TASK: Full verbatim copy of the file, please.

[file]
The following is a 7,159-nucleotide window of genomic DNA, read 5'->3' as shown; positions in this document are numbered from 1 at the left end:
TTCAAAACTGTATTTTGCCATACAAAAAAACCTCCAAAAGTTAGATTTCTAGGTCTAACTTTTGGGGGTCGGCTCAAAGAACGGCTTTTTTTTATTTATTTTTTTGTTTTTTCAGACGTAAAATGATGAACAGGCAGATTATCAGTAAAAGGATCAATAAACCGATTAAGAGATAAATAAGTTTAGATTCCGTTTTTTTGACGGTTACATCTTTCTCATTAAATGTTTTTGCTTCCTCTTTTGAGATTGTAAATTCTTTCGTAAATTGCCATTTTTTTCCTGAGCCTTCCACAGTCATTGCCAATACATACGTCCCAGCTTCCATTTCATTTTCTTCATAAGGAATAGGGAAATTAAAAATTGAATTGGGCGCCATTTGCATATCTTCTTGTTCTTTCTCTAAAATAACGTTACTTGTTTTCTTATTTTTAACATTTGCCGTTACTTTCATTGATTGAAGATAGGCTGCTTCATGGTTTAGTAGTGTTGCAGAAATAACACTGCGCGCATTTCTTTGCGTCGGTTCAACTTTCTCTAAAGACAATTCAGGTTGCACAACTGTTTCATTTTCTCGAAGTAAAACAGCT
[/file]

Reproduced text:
The following is a 7,159-nucleotide window of genomic DNA, read 5'->3' as shown; positions in this document are numbered from 1 at the left end:
TTCAAAACTGTATTTTGCCATACAAAAAAACCTCCAAAAGTTAGATTTCTAGGTCTAACTTTTGGGGGTCGGCTCAAAGAACGGCTTTTTTTTATTTATTTTTTTGTTTTTTCAGACGTAAAATGATGAACAGGCAGATTATCAGTAAAAGGATCAATAAACCGATTAAGAGATAAATAAGTTTAGATTCCGTTTTTTTGACGGTTACATCTTTCTCATTAAATGTTTTTGCTTCCTCTTTTGAGATTGTAAATTCTTTCGTAAATTGCCATTTTTTTCCTGAGCCTTCCACAGTCATTGCCAATACATACGTCCCAGCTTCCATTTCATTTTCTTCATAAGGAATAGGGAAATTAAAAATTGAATTGGGCGCCATTTGCATATCTTCTTGTTCTTTCTCTAAAATAACGTTACTTGTTTTCTTATTTTTAACATTTGCCGTTACTTTCATTGATTGAAGATAGGCTGCTTCATGGTTTAGTAGTGTTGCAGAAATAACACTGCGCGCATTTCTTTGCGTCGGTTCAACTTTCTCTAAAGACAATTCAGGTTGCACAACTGTTTCATTTTCTCGAAGTAAAACAGCT